They haven't been a bad sort of different. I've just noticed an internal change that I'm still trying to wrap my mind around.
I guess that I can't really explain this internal change. I've certainly sought the right words in order to explain it to myself, let alone other people. I don't call it despair, and I don't feel stuck in a rut, exactly. It isn't really fatigue, or boredom, or apathy. There are good things happening, and believe it or not, I have a serious amount of plans for 2010 already.
And yet, I've still been asking myself some "now what?" sorts of questions.
I wrote the other month about terrains of the heart, and how my most recent, Eden Seminary, is fading. Five and a half years after graduation, where fellow graduates are going through transitions and I've gone through transitions and the seminary itself has gone through transitions, it was bound to happen. I think that this change coupled with the fact that I've been ministering in the same place for five years is causing me to re-evaluate some things; to wonder about next steps in a larger sense and not just me and my church.
At some level, of course, these questions do concern me and my church. We're doing fine, and together we more or less have an idea of what's next between us. I just bought a house in the area, and I'm pretty much a "tenured" guy with them. As such, one question I've been asking the past few weeks is, "How do I faithfully continue to pastor the same church after five years?" What do I have to do or what might I have to change in order to carry on an effective ministry in one place for six, seven, eight, ____ years?
Beyond that, I'm wondering where I'm headed in a larger professional sense. What bigger things should I be concerned about? And what do I even mean by "bigger things?"
To seek some insight into whatever this is, I returned to the Alban Institute article that helped name what I've dealt with in previous years in my setting. Here's part of what it says about Year Six:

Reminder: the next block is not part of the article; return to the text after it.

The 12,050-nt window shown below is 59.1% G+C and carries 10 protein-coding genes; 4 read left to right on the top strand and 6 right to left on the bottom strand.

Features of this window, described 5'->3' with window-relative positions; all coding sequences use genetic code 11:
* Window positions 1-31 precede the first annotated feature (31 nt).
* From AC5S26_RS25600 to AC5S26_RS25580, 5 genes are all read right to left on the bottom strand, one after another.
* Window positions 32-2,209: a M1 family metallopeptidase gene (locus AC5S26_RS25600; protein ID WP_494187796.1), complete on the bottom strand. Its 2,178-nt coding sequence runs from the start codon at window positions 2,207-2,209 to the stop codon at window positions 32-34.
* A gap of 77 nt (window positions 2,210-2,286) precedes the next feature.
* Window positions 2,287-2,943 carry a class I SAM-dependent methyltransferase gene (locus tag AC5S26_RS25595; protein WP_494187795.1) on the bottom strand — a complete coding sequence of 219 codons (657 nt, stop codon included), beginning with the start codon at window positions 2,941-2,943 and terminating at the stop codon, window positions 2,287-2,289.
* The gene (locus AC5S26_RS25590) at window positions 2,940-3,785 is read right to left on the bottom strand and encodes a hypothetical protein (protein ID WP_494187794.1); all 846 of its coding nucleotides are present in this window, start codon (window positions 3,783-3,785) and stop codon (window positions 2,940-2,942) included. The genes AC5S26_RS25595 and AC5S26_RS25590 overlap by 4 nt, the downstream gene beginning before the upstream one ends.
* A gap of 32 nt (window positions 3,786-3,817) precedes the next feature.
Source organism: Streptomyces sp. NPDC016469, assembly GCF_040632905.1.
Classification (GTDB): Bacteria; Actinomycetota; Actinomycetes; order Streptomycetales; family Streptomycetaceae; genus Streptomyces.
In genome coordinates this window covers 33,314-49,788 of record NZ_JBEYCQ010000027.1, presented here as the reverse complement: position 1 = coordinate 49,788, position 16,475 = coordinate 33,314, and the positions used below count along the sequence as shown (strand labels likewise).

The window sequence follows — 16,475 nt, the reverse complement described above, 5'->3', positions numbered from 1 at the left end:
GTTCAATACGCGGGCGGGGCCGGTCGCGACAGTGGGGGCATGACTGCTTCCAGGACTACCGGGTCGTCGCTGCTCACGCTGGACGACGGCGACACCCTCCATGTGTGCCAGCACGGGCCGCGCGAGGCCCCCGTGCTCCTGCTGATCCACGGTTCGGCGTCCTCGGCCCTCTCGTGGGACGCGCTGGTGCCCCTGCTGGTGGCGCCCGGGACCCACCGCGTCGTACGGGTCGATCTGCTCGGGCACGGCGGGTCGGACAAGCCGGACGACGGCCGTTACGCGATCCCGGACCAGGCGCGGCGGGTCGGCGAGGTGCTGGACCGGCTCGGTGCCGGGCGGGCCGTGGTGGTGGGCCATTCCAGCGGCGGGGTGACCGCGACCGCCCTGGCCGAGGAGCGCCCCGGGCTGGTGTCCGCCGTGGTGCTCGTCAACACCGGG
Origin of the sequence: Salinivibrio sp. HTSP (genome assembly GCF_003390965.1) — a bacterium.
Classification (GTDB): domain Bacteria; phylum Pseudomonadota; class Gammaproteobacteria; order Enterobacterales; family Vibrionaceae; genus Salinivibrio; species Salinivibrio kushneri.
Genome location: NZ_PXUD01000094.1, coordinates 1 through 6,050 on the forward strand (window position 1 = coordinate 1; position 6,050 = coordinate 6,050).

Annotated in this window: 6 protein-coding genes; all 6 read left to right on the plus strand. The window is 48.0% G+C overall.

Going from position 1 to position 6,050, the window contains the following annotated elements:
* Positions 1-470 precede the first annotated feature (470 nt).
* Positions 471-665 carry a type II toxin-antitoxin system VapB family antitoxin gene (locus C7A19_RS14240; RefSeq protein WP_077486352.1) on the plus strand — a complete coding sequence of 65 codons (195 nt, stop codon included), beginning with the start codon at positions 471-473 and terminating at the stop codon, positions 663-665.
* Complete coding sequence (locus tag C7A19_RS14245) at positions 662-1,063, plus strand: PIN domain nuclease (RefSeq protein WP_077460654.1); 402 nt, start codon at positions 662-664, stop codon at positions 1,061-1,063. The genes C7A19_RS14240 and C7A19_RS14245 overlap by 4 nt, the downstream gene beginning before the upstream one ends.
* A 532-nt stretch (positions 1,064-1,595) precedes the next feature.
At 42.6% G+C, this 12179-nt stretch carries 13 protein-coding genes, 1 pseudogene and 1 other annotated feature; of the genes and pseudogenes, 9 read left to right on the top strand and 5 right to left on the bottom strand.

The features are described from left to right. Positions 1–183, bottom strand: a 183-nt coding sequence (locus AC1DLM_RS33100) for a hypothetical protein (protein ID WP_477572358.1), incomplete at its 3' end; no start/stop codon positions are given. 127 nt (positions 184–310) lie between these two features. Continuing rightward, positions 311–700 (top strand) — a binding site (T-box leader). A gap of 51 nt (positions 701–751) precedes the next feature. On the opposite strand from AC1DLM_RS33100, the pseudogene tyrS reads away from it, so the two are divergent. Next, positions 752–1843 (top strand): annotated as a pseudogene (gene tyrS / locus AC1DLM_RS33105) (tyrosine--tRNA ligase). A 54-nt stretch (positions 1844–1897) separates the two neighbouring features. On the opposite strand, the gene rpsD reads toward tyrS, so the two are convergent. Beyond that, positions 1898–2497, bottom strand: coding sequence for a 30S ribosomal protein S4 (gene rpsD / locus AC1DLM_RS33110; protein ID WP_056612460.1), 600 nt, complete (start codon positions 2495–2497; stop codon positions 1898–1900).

During this year it’s not uncommon for both pastor and staff members to rework their résumés. Some begin considering serious inquiries from other churches, perhaps even paying a visit or two at the invitation of a search committee. This temptation to accept a new call may signal that the ministry groove you’ve created is becoming a ministry rut. It’s time to begin asking yourself questions about essential changes in your ministry leadership roles and professional goals. Will you stay in the parish ministry for the rest of your working years? Do you want to go into teaching? Will you specialize, perhaps in pastoral care and counseling? If you are an associate or assistant minister, will you seek a sole or senior pastor position? If you are a sole pastor, will you take on the challenges of leading a multiple staff? Is it time to move on to a bigger church?I'm not leaving my church. Let's just get that off the table now.
The bolded line describes pretty well what I'm dealing with. After five years in the same place, it may or may not really be time to leave (again, for me, it isn't), but nevertheless it's time to assess professional goals.
As I've mentioned, this works at two levels. I've batted around some ideas for the bigger stuff, but have never gotten tremendously serious about any of them. Maybe after Coffeewife finishes this latest degree I'll pursue another of my own. Or maybe there's some practice of ministry that I really want to develop through continuing education, like Stephen Ministry or certification in spiritual direction. Or maybe there's some wider UCC or emergent thing I want to be more involved in, or some justice issue I feel I've been neglecting and now I should take up the cause once more.
These are the sorts of vague, beyond-naming thoughts and feelings I've been having these December days. This feels like an in-between time for me as far as professional goals are concerned. I've been planning to devote a portion of my sabbatical time to these things, but it seems that I'll be dealing with them all the way leading up to that time, and probably after I get back as well.
I have a certain excitement about this in-between time. But I pray that I find the direction that I seek before that excitement wears off.